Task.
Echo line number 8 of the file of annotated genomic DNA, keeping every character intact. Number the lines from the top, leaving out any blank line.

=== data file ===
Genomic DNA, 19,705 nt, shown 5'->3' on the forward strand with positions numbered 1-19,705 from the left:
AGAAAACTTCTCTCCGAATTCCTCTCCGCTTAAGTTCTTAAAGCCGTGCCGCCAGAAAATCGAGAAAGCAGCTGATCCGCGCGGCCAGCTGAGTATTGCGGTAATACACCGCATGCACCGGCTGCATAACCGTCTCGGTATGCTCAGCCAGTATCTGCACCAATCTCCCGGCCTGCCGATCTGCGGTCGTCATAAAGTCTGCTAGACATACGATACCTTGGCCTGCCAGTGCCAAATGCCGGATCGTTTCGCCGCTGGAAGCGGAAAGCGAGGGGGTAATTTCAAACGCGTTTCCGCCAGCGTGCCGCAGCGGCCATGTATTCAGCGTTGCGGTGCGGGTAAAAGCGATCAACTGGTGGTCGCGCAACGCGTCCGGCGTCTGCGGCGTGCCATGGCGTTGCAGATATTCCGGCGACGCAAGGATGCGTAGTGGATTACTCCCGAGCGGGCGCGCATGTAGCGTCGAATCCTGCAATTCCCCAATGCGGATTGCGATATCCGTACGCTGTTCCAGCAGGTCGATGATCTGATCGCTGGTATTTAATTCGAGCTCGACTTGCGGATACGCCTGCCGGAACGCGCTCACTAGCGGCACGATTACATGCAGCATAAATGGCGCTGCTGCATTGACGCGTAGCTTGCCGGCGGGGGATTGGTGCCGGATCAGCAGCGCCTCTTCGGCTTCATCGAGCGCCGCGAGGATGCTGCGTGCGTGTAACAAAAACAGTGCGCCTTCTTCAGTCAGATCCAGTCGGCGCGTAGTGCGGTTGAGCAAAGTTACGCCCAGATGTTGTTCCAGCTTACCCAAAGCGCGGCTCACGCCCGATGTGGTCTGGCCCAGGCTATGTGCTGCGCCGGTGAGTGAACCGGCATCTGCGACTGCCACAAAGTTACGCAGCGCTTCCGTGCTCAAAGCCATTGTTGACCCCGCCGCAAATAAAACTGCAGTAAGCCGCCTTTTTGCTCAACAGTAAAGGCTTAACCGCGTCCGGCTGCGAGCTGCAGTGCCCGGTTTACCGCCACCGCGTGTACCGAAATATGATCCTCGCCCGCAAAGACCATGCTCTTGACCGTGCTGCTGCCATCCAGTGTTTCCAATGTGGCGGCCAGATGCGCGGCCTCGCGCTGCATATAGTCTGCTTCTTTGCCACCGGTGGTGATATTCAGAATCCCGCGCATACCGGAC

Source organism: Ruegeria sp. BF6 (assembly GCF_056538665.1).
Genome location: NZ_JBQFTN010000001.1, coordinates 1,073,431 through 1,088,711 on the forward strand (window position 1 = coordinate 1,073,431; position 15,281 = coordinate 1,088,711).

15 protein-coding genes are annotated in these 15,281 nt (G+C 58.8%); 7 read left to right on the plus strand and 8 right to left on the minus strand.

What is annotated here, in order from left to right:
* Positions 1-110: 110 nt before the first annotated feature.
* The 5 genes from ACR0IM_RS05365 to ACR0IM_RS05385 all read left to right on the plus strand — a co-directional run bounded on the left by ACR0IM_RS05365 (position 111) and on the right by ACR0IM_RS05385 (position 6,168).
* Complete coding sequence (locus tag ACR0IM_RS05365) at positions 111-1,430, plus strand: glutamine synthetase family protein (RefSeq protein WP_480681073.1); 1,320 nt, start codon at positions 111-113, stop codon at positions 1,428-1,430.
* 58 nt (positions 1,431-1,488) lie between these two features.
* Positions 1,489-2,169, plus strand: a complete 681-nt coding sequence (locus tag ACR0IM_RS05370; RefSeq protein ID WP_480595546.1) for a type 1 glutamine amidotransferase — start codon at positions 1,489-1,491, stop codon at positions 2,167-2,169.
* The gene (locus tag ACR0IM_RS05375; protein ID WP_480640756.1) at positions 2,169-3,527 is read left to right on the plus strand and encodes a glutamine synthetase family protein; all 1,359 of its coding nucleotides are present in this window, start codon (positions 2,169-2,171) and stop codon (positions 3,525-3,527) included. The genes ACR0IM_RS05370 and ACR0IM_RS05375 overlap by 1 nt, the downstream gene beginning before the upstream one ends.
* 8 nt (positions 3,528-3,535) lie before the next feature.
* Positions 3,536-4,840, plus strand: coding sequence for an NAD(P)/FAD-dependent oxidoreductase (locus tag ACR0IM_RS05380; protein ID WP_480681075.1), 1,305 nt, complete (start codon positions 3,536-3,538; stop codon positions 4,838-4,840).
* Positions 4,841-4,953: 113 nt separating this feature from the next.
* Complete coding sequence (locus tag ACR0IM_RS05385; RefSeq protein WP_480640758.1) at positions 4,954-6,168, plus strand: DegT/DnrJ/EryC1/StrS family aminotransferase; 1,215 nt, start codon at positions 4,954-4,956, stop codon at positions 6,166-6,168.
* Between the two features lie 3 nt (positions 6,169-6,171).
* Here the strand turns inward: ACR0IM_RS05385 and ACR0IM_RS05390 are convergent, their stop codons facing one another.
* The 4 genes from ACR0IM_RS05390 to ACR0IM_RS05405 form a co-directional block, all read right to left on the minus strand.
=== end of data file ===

* The 5 genes from ACR0IM_RS05365 to ACR0IM_RS05385 all read left to right on the plus strand — a co-directional run bounded on the left by ACR0IM_RS05365 (position 111) and on the right by ACR0IM_RS05385 (position 6,168).